Matthew, Mark, and Luke are synoptic in portraying the savior’s humanity in different aspects with his deity. Since Mark presents the savior as a slave, he does not tell his genealogy and status, because the ancestry of a slave is not worthy of note. Furthermore, in contrast to Matthew, who presents to us the savior’s marvelous teachings and parables concerning the heavenly kingdom, and John, who presents his profound revelations of the divine truths, Mark’s intention is not to impress us with the slave’s wonderful words, but with his excellent deeds in his gospel service.
Mark’s gospel provides more details than the other Gospels in order to portray the slave-savior’s diligence, faithfulness, and other virtues in the saving service he rendered to sinners for God. In Marks’s gospel are the fulfillment of the prophecies in Isa. 42:1-4, 6-7; 49:5-7; 50:4-7; 52:13–53:12 concerning Christ as the Slave of God.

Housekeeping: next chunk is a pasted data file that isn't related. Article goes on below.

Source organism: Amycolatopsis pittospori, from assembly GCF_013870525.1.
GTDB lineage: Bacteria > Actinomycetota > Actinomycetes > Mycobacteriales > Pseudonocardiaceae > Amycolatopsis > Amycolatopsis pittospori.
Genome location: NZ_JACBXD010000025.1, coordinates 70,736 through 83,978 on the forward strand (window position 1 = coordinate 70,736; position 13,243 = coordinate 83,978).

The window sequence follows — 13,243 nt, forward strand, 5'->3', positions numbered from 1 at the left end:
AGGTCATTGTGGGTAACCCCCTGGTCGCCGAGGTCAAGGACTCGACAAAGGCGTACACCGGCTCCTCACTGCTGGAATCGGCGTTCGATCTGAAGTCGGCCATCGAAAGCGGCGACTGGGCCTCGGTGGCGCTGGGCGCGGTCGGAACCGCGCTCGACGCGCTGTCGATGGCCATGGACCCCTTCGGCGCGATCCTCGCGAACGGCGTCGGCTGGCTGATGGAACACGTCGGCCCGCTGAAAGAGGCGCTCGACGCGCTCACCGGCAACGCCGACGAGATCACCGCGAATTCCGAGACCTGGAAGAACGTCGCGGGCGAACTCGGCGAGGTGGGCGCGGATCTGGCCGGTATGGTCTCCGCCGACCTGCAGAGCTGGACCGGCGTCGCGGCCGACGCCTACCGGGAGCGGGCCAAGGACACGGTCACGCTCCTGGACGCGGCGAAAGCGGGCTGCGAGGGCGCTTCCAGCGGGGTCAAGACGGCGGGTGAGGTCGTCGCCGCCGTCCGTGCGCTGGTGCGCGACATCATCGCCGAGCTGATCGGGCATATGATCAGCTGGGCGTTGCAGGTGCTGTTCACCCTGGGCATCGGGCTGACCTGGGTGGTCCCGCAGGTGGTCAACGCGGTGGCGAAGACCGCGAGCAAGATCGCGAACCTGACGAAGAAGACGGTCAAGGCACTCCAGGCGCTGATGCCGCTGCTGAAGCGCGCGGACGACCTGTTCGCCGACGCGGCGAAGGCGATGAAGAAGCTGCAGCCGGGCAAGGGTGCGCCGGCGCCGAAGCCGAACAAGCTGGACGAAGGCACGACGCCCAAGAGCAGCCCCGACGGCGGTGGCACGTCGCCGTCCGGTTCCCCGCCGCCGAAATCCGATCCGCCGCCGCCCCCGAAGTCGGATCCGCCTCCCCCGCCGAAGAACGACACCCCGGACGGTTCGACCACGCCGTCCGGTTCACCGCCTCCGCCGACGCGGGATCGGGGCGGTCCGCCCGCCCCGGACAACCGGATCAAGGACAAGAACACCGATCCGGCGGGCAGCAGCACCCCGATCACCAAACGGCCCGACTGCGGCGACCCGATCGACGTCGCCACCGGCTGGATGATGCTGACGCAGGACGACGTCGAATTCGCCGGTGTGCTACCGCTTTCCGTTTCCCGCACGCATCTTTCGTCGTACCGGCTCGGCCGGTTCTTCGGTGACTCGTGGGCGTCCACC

His diligence in labor, his need of food and rest, his anger, his groaning, and his affection display beautifully his humanity in its virtue and perfection, while his lordship, his omniscience, his miraculous power, and his authority to cast out demons to forgive sins, and to silence the wind and the sea manifest in full his deity in its glory and honor.
What a slave of God! How lovely and admirable! Such a slave served sinners as their slave-savior, with his life as their ransom, for the fulfillment of the eternal purpose of God, whose slave he was.